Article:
UNIVERSITY of Zululand’s Vice Chancellor for Research and Innovation, Professor Mashupye Ratale Kgaphola, shares his views on transformation in South Africa’s higher education.
The Minister of Higher Education, Science and Innovation recently released a report of a ministerial task team, whose core mandate was to investigate the paucity and marginalisation of South African black academics in our universities.
The investigation has laid bare the harsh realities and the systemic barriers that are still faced by black students and academics across the system. Indeed, much of what has been exposed has been the cry of many in the post-1994 era, but which was so often muffled under the pretext of ‘transformation plans’.
Arguably, the report raises not only educational transformation issues, but fundamentally suggests some discomforting political and sociological questions.
One of these questions relates to the extent to which black academics and education activists may have, perhaps unwittingly, demobilised in relation to the transformation agenda.
Taking account of only permanent South African staff, and using the comparative figures of 2007 and 2017, a number of broad trends emerge from the report.
Black academics across the university system increased from 39% in 2007 to 53% in 2017, while white academics decreased from 61% to 47% during the same period. But the bigger story lies beneath the aggregated figures.
In general, historically disadvantaged institutions (HDIs) carry the highest proportion of black academics, while historically advantaged institutions have the lowest percentage of blacks.
The latter group varies from 5.1% at Stellenbosch University to 32% at the University of Johannesburg in terms of black academics. Male staff overall held a greater proportion of doctoral degrees than female staff.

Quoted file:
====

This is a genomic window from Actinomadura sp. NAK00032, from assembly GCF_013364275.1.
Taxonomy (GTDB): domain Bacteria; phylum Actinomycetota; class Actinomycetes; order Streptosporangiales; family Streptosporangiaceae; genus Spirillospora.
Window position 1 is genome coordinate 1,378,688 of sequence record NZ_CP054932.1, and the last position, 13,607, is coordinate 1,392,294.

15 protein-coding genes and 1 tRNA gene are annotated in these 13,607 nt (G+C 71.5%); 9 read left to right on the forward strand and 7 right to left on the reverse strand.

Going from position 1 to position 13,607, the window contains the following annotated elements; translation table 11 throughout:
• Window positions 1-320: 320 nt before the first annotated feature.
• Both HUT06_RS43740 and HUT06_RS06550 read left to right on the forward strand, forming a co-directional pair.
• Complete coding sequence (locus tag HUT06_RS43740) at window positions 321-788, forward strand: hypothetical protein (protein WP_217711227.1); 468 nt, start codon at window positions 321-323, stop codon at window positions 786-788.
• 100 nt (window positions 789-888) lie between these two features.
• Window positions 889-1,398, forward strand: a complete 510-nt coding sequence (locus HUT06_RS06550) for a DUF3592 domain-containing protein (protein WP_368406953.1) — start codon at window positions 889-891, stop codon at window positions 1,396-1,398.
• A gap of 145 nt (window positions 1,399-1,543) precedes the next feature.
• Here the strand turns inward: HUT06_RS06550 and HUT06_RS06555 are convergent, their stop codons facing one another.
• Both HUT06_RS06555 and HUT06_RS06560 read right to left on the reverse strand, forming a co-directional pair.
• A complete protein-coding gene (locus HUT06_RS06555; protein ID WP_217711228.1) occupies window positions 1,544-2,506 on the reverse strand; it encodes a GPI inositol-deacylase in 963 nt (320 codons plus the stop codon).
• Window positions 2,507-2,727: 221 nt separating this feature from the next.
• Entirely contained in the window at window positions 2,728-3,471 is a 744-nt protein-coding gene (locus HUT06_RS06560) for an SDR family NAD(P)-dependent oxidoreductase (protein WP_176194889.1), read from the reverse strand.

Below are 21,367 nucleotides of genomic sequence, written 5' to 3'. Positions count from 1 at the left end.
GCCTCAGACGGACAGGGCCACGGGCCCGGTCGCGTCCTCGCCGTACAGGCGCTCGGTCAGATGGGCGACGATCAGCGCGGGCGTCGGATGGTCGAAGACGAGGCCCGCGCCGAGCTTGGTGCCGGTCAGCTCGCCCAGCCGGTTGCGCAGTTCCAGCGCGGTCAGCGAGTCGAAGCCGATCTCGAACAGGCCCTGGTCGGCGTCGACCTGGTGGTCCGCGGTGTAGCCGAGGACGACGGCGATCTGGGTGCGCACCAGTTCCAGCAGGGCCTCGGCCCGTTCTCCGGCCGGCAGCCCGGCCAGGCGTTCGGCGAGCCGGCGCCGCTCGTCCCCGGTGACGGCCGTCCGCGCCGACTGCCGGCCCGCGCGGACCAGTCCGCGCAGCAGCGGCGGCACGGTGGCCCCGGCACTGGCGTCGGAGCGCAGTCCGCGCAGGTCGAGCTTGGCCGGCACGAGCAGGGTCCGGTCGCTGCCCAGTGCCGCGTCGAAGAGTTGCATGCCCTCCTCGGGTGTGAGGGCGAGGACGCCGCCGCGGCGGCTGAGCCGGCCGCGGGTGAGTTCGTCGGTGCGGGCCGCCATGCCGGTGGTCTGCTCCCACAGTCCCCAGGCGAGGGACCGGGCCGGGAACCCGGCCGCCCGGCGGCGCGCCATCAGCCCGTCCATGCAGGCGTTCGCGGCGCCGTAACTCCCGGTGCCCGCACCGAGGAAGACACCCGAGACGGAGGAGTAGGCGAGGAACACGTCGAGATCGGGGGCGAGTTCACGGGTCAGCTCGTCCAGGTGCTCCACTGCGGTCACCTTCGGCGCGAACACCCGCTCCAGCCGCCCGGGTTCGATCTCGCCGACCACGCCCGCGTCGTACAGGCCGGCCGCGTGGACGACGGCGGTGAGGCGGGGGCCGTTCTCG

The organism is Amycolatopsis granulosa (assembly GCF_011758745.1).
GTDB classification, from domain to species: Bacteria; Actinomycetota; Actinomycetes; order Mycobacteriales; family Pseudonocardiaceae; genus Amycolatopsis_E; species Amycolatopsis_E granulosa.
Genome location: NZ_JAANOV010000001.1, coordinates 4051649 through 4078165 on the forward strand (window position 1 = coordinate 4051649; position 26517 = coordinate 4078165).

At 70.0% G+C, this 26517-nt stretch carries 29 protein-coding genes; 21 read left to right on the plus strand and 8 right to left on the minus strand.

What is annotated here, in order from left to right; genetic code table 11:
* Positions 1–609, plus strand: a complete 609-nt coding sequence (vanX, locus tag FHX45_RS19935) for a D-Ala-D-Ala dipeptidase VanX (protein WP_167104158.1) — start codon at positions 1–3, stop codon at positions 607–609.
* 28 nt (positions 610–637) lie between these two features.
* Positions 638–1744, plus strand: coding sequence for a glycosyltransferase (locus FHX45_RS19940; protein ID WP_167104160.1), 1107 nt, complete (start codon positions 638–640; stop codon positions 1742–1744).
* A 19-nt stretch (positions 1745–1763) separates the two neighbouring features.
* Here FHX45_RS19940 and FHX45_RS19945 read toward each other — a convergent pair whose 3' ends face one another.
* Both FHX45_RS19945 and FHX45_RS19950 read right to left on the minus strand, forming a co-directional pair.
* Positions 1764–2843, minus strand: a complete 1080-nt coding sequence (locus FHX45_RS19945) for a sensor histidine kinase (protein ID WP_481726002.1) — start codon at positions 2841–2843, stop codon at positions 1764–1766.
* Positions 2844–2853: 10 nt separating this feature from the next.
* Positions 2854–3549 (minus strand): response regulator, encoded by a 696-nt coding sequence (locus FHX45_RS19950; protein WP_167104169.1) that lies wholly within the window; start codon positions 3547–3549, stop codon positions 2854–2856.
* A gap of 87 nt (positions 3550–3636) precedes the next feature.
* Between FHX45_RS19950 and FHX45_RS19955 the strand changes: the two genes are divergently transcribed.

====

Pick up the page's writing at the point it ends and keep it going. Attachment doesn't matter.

Consequently, male staff dominated the senior positions while females dominate the junior levels. In terms of South African staff, 52.6% of white staff held doctorates.
African, Coloured and Indian staff with doctorates comprised 30%, 38.1% and 41% of their respective groups. Trends with regard to postgraduate enrolment are not encouraging.
A 2015 study on the retention, completion and progress rates of SA postgraduate students shows that the postgraduate pipeline in South Africa decreases substantially as students progress from undergraduate to postgraduate studies.
The majority of students who did doctoral study did so part-time, resulting in the completion time averages of five years instead of the regular three years.
African and Coloured students have the lowest completion rates, followed by Indians, while white students have the highest throughput rates.
Overall, there has been a growth in absolute numbers of doctoral graduates across all fields of study in the country during the period 2000–2017.
That said, there is however a serious and urgent concern in that the proportion of South Africans as a percentage of the total doctoral graduates has decreased drastically in this period from 81% to 57%.
Worse, it has been projected that, on the current trend, the number of international doctoral graduates will surpass the number of their South African peers by 2021.
The challenge now is for the university sector to do an introspection and ask how we can improve our performance for the long-term benefit of our nation and our very institutions.
Surely history has taught us enough to know that any institutional stability that is imbedded on an injustice is akin to a house built on sand.